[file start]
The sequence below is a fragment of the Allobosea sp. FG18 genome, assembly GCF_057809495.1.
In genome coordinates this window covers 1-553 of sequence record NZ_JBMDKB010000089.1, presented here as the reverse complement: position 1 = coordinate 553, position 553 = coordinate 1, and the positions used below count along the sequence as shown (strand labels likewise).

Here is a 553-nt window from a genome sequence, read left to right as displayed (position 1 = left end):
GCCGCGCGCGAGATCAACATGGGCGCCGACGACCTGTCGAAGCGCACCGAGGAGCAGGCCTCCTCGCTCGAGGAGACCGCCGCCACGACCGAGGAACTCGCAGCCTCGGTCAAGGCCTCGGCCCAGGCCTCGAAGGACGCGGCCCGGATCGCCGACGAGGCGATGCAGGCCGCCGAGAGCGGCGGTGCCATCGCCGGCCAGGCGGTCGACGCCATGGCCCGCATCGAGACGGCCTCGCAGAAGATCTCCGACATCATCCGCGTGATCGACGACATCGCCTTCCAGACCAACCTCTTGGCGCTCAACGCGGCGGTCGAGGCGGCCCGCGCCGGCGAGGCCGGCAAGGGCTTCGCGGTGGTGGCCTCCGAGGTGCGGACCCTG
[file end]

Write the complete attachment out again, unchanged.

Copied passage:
The sequence below is a fragment of the Allobosea sp. FG18 genome, assembly GCF_057809495.1.
In genome coordinates this window covers 1-553 of sequence record NZ_JBMDKB010000089.1, presented here as the reverse complement: position 1 = coordinate 553, position 553 = coordinate 1, and the positions used below count along the sequence as shown (strand labels likewise).

Here is a 553-nt window from a genome sequence, read left to right as displayed (position 1 = left end):
GCCGCGCGCGAGATCAACATGGGCGCCGACGACCTGTCGAAGCGCACCGAGGAGCAGGCCTCCTCGCTCGAGGAGACCGCCGCCACGACCGAGGAACTCGCAGCCTCGGTCAAGGCCTCGGCCCAGGCCTCGAAGGACGCGGCCCGGATCGCCGACGAGGCGATGCAGGCCGCCGAGAGCGGCGGTGCCATCGCCGGCCAGGCGGTCGACGCCATGGCCCGCATCGAGACGGCCTCGCAGAAGATCTCCGACATCATCCGCGTGATCGACGACATCGCCTTCCAGACCAACCTCTTGGCGCTCAACGCGGCGGTCGAGGCGGCCCGCGCCGGCGAGGCCGGCAAGGGCTTCGCGGTGGTGGCCTCCGAGGTGCGGACCCTG